Pittsburgh Modular expands its explorative Safari series with a Flamingo, a module that brings Don Buchla’s center clipping concept to life.
The development of a new Synthesizer or Eurorack module takes a lot of time. During this, developers try out a lot of ideas until they get the final features that fit in the module. It’s a long, explorative process. Richard and Michael from Pittsburgh Modular are also currently in this. Unlike other developers, they share their progress with their customers in the form of limited, colorful Safari modules highlighting novel concepts, test ideas for future instruments…
Pittsburgh Modular Flamingo
Flamingo introduces center clipping and harmonic interpolation to analog synthesis. It’s a concept started by Don Buchla but never implemented. According to the developers, Center Clipping is a method of shaping a waveform from the inside out. So it pulls the top half or button half of a waveform toward the middle.
Pittsburgh Modular takes it further. Overtone adds another dimension to the analog waveform gymnastics by sliding and inverting the top and/or bottom of the waveform back on itself. This creates new types of wave shapes and shifts the fundamental in and out of the waveform.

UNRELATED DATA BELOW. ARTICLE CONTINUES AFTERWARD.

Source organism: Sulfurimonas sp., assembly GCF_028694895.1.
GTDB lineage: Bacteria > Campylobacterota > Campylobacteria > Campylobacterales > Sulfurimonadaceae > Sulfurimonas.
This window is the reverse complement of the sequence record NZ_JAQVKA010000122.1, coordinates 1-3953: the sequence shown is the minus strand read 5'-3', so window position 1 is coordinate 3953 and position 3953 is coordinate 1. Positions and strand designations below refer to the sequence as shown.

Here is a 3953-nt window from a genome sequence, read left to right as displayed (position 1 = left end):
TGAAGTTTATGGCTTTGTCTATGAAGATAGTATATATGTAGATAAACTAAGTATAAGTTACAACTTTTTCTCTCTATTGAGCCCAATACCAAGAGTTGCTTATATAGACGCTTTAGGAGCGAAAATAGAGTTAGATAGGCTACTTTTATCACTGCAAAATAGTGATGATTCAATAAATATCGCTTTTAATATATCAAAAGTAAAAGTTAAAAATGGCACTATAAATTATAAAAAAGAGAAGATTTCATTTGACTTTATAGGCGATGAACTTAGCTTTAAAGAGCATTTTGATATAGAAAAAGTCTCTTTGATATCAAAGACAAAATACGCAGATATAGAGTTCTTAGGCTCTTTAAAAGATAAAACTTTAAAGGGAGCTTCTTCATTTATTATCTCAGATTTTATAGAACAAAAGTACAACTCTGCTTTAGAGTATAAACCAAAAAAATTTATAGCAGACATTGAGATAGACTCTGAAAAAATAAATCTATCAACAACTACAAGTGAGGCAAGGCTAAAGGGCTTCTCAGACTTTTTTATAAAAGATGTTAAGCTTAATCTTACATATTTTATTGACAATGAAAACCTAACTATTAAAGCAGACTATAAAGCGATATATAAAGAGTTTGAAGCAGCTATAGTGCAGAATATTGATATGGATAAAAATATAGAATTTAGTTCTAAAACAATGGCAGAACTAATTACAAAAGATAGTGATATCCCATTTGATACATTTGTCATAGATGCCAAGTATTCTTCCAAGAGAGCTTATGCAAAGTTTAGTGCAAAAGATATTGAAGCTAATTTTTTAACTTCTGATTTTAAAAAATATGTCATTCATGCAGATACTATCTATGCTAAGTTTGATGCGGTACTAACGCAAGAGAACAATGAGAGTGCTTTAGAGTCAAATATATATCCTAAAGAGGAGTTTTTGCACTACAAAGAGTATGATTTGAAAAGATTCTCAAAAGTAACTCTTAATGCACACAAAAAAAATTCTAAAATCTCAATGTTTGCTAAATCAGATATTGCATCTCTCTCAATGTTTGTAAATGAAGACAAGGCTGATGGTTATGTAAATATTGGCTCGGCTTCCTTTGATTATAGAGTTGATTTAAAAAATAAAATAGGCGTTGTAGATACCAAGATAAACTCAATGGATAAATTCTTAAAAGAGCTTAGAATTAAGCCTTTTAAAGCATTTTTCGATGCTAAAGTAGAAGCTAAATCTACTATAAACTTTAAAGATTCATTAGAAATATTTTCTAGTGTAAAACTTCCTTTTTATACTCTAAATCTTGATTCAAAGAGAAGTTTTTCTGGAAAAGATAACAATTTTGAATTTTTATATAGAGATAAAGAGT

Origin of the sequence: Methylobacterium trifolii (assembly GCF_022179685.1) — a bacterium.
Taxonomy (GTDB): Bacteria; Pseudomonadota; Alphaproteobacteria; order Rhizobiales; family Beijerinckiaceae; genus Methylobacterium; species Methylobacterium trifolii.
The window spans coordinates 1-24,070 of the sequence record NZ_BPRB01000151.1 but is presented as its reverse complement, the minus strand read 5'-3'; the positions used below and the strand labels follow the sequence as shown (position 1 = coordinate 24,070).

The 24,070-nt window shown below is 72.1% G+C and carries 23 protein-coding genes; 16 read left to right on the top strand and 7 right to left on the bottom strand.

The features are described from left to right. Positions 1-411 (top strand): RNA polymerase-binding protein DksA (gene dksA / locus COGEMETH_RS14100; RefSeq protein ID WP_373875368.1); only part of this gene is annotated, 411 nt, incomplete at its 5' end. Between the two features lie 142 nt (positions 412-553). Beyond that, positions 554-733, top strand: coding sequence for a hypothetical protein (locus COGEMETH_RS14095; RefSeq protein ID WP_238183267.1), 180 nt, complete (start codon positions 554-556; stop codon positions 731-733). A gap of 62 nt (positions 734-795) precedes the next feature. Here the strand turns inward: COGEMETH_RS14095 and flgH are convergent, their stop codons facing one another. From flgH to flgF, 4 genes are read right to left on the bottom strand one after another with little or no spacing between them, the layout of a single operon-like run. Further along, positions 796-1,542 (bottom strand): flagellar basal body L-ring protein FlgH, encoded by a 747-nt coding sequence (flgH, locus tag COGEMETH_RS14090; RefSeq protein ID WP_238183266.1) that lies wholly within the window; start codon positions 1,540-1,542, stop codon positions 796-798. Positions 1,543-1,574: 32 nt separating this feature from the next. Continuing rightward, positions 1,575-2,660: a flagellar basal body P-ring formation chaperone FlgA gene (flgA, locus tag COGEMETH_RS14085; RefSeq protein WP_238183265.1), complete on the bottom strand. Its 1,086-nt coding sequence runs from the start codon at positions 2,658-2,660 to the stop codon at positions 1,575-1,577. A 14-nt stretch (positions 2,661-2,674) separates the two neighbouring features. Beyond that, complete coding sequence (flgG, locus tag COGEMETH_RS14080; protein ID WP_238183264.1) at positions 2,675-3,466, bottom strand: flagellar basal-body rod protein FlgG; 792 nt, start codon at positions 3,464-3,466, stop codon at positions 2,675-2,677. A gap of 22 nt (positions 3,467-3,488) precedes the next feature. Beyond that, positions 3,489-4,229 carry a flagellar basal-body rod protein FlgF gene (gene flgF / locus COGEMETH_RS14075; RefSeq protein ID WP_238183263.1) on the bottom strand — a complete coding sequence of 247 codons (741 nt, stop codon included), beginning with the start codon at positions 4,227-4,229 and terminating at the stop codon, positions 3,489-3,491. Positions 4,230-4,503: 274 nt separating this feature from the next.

That sounds very new, different, and exciting. But this new idea comes at a cost. Center Clipping is a destructive process that can dramatically reduce the amplitude of waveforms. Harmonic Interpolation is the process of attempting to restore the center-clipped waveform by allowing the analog circuitry to guess what the waveform should look like. Results will vary says PGH.
The interface is very appealing and definitely stands out in every rack. I like that Richard and Michael experiment with new novel concepts and bring them to Eurorack. The first modules from the Safari series were very tempting. I’m pretty sure this will again big fun.
Pittsburgh Modular Flamingo is coming soon in limited quantities. Price & availability TBA.
More information here: Pittsburgh Modular